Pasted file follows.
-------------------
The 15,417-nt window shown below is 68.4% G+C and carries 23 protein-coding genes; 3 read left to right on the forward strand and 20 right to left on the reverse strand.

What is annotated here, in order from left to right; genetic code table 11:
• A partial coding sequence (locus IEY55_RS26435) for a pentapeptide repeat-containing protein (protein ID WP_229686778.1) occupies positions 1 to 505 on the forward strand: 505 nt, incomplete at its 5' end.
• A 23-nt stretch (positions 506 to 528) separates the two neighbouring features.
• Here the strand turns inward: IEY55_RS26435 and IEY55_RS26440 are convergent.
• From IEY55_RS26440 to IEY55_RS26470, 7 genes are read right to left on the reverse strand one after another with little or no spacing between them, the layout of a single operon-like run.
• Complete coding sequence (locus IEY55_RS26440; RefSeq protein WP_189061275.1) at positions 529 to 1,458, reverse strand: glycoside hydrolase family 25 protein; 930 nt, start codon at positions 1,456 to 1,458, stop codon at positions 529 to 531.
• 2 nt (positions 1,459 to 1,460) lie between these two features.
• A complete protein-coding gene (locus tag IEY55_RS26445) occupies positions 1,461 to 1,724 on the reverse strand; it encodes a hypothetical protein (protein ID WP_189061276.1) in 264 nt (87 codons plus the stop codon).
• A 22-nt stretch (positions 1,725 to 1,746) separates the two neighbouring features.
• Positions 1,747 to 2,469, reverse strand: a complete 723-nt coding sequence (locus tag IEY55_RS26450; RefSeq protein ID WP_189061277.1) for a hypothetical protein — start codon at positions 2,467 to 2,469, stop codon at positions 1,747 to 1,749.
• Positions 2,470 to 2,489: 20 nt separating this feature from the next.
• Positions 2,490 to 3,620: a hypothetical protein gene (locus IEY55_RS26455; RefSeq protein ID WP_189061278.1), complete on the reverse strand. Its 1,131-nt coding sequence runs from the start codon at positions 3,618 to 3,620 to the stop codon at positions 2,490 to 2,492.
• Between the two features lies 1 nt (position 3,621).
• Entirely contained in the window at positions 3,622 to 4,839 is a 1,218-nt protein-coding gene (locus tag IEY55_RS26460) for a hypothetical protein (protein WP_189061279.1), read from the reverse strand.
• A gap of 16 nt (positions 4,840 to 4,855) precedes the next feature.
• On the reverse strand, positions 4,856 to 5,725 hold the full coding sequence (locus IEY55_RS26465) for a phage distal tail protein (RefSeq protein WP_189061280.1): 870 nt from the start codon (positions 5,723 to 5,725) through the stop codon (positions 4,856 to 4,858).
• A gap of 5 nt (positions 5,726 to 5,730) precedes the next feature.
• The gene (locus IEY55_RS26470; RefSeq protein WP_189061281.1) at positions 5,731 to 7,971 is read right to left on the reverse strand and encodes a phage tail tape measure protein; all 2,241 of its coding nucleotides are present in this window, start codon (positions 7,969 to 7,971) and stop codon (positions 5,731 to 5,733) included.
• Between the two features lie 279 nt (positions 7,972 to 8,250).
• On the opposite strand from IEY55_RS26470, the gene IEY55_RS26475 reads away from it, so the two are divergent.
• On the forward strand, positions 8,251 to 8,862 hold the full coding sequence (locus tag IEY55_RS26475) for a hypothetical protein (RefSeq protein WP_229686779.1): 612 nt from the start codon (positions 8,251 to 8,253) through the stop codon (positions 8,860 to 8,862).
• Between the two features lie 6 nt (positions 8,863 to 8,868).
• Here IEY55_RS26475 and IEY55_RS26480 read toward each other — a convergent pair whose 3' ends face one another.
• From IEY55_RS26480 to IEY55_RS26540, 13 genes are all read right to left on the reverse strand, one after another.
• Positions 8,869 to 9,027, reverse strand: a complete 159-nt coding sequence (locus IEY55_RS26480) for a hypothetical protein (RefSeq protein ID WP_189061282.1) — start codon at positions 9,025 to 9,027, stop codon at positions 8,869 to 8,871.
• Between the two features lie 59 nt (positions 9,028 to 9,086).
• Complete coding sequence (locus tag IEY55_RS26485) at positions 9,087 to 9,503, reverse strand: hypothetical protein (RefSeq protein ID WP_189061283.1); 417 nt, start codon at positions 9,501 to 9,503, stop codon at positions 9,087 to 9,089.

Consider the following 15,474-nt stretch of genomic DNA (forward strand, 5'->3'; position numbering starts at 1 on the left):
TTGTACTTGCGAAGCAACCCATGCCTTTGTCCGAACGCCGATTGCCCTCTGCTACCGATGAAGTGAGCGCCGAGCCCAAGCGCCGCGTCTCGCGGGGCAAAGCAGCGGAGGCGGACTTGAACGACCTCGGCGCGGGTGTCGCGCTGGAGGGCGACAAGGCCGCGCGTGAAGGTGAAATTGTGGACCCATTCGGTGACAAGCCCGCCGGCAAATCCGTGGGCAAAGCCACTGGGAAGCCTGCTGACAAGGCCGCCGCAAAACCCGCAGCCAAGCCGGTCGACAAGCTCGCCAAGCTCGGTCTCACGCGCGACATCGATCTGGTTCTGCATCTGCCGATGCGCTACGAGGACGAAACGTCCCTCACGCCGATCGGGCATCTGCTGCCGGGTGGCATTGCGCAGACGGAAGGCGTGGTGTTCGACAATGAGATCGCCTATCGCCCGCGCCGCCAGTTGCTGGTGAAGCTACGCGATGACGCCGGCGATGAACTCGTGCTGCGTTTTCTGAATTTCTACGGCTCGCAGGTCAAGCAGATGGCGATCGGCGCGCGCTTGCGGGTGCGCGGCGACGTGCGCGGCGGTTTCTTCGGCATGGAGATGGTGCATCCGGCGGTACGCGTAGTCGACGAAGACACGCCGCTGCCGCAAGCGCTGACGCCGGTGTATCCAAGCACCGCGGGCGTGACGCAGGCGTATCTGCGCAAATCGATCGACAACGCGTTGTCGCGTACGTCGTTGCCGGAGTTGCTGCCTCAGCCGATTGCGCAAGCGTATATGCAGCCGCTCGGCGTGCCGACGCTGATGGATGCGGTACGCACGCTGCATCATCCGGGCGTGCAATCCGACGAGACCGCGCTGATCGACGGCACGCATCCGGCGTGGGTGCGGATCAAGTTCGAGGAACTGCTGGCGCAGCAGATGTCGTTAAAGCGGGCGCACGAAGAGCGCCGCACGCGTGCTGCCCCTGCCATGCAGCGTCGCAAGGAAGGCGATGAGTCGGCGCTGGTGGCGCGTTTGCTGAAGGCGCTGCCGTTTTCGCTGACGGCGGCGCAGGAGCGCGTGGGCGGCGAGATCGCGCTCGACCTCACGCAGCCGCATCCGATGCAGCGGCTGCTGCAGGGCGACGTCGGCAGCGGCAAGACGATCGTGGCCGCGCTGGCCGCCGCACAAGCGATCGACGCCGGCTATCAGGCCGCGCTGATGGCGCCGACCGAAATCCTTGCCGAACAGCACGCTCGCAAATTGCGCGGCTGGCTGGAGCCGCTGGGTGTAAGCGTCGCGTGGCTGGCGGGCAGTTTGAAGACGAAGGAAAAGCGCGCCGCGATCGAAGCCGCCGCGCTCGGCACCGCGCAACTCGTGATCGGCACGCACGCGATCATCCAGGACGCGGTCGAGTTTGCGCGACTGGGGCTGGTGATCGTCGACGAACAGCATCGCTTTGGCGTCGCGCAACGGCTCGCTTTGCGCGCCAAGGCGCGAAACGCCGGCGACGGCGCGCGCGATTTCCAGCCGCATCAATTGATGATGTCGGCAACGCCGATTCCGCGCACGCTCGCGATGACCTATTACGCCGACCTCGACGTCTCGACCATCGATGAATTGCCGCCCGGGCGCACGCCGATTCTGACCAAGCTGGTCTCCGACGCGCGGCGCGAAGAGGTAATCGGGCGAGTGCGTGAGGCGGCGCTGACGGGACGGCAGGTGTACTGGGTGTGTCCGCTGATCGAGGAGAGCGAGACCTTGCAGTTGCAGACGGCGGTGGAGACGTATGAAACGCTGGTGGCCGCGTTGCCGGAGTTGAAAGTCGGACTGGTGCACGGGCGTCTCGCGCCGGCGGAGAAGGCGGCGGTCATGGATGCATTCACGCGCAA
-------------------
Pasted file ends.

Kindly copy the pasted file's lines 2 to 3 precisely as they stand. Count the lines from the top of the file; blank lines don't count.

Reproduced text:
What is annotated here, in order from left to right; genetic code table 11:
• A partial coding sequence (locus IEY55_RS26435) for a pentapeptide repeat-containing protein (protein ID WP_229686778.1) occupies positions 1 to 505 on the forward strand: 505 nt, incomplete at its 5' end.